Thursday, May 15, 2008

Off Season Conditioning - Watch for Heat Stroke

It is important to note that like any athlete, running sighthounds need to stay in condition all year. It is not practical to just shut them in a kennel at the end of the hunt season and forget they exist until next fall and expect them to come out of isolation and hunt the way you want them to. Early morning, sometimes predawn runs to help keep them fit or early evening when the outside temperatures get below 70 degrees F, are best. If you are in a part of the country where it never gets below 70 or 80 degrees all spring/summer, then you need to keep the runs short and have a water source close at hand so the hounds can cool off sufficiently. I had an occasion where I was coursing some hares on BLM land in Wyoming in the Spring of '06. It was later in the morning and the sun was shining. An absolutely beautiful day actually. The problem was that the temperature had climbed just above 60 degrees F. We were walking back to our trucks and the hounds flushed a hare. My white hound, Mace was all over this hare and it was quite an exciting course. It took them up and over a hill approximately 1/2 mile from me. Mace came back within a few minutes but was looking and acting disoriented. She was panting excessively hard and was having a difficult time standing. I knew at once that she had overheated herself and began looking for a way to cool her down. I took all the remaining water I was carrying and poured it over her mouth and on her belly but there just was not enough. I raced around trying to find a little puddle of water in a fairly arid place. I was fortunate to locate one and carried Mace to it as she was not walking well. I sat her down in the muddy water and within about 20 minutes she seemed to be feeling better. This could have been a much more serious problem with a bad outcome if I had not found a way to cool her off. I have known a number of people to loose good hounds during warm weather to this condition. The following description was written by Dr. Dunn, DVM. My hope is that this article provide a way to avoid this condition or if it should occur, a way to cure this before an avoidable tragic loss of a valuable hound happens.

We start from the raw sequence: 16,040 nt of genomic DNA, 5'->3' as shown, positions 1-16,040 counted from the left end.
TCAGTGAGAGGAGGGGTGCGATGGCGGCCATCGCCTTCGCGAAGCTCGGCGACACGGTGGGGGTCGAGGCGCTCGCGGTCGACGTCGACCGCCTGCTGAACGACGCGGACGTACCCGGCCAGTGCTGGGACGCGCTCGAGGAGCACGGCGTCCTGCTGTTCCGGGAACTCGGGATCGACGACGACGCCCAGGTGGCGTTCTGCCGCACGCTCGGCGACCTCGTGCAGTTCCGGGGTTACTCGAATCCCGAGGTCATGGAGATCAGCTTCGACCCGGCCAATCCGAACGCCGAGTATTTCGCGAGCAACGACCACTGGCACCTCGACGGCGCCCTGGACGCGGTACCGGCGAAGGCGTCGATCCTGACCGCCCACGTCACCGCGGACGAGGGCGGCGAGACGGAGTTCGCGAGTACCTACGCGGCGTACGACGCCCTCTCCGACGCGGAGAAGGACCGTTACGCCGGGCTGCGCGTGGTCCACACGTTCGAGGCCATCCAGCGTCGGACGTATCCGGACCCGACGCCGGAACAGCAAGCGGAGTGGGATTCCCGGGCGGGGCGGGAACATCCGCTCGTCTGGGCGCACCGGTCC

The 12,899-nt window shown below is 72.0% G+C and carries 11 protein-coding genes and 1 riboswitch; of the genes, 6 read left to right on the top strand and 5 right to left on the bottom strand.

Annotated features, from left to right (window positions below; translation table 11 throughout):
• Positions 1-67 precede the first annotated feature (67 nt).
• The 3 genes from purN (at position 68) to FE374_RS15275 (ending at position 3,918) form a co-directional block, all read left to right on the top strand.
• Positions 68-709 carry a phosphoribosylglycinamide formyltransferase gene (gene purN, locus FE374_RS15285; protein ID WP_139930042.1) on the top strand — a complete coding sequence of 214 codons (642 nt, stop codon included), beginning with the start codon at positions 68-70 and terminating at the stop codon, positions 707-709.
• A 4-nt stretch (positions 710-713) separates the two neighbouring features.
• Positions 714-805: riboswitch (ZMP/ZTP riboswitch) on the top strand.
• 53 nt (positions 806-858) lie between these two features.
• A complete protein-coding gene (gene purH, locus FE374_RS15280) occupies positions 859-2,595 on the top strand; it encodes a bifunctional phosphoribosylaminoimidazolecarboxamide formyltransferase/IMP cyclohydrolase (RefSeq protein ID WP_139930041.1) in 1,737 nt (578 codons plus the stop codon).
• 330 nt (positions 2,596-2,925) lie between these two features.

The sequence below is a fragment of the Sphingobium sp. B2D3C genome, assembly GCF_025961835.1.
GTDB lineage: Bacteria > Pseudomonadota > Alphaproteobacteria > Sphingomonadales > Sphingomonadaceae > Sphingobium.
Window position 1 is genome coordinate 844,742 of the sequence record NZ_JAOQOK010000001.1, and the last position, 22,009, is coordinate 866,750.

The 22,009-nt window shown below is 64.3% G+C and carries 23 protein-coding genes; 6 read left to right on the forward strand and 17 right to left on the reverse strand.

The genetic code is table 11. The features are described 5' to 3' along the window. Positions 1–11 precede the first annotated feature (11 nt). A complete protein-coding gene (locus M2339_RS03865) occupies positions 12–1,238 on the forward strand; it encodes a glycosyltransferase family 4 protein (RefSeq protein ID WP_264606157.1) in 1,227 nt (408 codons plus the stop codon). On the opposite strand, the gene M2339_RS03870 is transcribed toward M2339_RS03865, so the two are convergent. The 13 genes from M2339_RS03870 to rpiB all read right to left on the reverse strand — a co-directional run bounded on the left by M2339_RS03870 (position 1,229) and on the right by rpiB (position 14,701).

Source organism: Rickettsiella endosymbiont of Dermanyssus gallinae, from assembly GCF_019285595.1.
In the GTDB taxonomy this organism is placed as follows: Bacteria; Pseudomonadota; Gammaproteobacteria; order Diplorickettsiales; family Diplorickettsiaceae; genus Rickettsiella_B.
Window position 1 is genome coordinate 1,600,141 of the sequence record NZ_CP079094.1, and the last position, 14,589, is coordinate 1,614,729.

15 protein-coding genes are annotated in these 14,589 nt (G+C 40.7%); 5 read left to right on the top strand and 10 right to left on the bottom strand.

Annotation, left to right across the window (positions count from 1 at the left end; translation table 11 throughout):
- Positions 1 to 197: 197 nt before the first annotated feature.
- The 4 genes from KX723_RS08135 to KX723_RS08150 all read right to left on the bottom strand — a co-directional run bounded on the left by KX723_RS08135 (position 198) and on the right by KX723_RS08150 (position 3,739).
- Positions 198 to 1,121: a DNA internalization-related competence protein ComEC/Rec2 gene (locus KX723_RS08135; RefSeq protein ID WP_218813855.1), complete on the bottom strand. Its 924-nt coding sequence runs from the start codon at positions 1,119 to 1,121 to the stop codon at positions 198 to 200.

Living cells have temperature tolerance limits. Go beyond those limits and the cell breaks down, looses functional capacity, releases chemicals within itself that cause more adverse reactions, and eventually ceases to function and dies. Tolerance to higher than optimum temperatures for mammals breaks down at about 107 degrees. And the death of the cell (that state where the traumatized cell cannot recover from the heat injury) occurs when time and temperature factors combine to terminate the cell's integrity. The longer the cell is above the 107 degree level the less chance there is for the cell to recover. The higher the temperature becomes above 107 degrees the faster the cell death occurs. In pets confined to a space where the ambient (surrounding) temperature and humidity are above tolerable levels the animal's body will begin to acquire heat from the environment faster than it can dissipate that heat. In overheated humans we begin to sweat, which evaporates (unless the humidity is 100 percent), and cools the skin surface and assists in dissipating that heat buildup. In fur covered dogs and cats that have very few sweat glands to begin with the only means of dissipating excess body heat is via panting. This movement of air over the moist tongue and airway surfaces increases evaporative cooling (again, unless the ambient humidity is 100 percent). Unfortunately, panting is a rather inefficient means of dissipating body heat and actually generates some heat due to the muscle activity involved. Keep in mind that as an animal is confined to a closed space the expired air, which is at 100 percent humidity and 102 degrees, will eventually increase the ambient humidity and temperature of the animal's space. Plus, especially with larger animals such as Great Danes and St. Bernards, their body heat will increase the ambient temperature in the vehicle. It should be readily obvious that leaving an animal in an enclosed space, even if the vehicle is in the shade and even if the outside temperature is only in the seventies, will cause a buildup of temperature and humidity in that vehicle. Time and temperature and humidity are critical factors in the development of heat stroke in pets. And once the animal's cells reach 107 degrees it is crucial for any chance of recovery to lower that temperature as fast as possible. Otherwise death will result no matter what you do to try to save the animal.